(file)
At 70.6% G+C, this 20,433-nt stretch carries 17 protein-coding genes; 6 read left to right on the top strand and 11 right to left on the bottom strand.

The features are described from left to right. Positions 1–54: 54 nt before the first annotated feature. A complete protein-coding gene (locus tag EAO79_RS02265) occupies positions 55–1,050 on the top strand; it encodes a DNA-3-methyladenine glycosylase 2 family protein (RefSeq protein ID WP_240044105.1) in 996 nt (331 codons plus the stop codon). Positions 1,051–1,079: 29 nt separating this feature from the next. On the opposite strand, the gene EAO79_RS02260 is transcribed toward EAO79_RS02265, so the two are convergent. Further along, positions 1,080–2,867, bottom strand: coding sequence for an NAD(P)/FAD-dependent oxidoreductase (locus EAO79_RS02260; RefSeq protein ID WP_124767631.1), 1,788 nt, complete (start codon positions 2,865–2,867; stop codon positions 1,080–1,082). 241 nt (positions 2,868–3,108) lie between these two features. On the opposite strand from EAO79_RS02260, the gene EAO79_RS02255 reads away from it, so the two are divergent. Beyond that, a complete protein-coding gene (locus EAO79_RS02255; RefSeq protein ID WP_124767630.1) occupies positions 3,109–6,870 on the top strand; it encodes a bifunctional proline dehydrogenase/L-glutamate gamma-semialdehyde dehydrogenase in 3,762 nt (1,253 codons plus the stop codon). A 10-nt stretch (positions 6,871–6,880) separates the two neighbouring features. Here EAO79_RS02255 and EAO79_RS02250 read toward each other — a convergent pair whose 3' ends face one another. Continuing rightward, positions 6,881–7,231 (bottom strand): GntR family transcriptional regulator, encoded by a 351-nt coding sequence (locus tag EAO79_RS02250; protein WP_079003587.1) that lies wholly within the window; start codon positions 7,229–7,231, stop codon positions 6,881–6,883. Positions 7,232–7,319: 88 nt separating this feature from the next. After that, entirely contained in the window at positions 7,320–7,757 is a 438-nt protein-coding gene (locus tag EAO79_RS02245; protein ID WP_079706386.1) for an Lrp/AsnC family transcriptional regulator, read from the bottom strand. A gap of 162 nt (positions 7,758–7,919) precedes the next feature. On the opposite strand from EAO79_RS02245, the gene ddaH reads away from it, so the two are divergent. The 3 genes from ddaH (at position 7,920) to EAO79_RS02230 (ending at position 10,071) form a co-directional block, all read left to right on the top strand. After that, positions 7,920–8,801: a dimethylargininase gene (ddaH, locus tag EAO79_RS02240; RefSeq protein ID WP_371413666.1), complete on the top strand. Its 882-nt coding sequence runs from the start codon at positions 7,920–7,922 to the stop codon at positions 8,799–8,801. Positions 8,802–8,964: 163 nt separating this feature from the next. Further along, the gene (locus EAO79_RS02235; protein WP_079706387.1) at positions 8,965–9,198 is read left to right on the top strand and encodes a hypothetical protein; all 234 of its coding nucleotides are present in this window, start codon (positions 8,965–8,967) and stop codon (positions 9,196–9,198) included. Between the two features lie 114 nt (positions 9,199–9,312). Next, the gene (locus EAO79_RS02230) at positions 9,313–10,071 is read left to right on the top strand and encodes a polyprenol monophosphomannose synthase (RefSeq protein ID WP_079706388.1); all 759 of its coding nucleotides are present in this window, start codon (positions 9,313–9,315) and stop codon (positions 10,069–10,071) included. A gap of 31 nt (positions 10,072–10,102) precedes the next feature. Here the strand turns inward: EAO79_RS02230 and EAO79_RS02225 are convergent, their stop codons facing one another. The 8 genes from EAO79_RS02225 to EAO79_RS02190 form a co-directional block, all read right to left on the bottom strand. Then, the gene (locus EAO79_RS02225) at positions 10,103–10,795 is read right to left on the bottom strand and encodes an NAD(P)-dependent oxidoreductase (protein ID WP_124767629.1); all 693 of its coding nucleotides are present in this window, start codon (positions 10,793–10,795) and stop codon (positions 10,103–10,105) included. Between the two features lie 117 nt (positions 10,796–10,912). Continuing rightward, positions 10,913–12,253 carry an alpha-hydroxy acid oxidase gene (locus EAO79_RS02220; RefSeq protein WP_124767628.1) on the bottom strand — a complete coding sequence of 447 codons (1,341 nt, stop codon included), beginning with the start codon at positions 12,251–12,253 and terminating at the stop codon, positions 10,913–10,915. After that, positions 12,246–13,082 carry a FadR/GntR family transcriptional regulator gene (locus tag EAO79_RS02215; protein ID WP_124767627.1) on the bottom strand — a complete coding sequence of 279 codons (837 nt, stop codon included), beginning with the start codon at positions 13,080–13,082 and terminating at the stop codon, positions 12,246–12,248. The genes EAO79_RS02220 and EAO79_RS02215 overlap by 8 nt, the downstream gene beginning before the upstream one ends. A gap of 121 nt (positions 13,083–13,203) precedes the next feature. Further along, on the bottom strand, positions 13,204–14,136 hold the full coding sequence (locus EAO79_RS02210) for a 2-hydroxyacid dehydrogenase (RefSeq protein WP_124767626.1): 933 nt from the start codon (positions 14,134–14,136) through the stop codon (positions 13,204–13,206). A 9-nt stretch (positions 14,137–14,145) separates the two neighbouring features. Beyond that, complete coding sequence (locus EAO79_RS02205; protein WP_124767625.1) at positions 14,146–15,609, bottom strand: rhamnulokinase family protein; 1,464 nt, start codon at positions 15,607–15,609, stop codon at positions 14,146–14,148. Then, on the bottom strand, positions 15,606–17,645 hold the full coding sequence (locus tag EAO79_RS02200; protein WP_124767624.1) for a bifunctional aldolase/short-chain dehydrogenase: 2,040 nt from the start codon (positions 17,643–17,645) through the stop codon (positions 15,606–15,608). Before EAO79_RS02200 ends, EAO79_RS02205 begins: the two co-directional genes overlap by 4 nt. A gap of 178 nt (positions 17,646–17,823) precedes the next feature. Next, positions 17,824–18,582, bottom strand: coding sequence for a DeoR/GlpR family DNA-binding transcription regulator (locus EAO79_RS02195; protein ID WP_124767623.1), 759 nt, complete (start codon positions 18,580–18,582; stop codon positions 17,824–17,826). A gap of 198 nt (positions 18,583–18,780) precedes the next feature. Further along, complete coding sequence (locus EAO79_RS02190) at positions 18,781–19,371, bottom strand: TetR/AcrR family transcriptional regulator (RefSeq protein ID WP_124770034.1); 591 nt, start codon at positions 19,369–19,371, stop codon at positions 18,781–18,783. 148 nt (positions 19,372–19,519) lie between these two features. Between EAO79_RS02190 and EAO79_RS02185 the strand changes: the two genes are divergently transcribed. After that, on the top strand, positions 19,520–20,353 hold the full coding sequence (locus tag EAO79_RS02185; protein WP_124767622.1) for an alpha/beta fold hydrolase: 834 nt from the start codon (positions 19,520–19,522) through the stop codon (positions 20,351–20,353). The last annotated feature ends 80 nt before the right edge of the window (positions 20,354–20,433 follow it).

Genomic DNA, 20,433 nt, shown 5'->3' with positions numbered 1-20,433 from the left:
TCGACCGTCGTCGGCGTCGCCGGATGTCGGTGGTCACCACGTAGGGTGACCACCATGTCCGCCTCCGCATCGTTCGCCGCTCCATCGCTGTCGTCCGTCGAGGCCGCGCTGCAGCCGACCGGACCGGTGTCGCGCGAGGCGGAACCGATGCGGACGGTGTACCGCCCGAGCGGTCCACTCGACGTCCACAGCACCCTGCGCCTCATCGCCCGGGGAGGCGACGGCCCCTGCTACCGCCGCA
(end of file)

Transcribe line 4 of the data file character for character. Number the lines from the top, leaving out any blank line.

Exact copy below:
TCGACCGTCGTCGGCGTCGCCGGATGTCGGTGGTCACCACGTAGGGTGACCACCATGTCCGCCTCCGCATCGTTCGCCGCTCCATCGCTGTCGTCCGTCGAGGCCGCGCTGCAGCCGACCGGACCGGTGTCGCGCGAGGCGGAACCGATGCGGACGGTGTACCGCCCGAGCGGTCCACTCGACGTCCACAGCACCCTGCGCCTCATCGCCCGGGGAGGCGACGGCCCCTGCTACCGCCGCA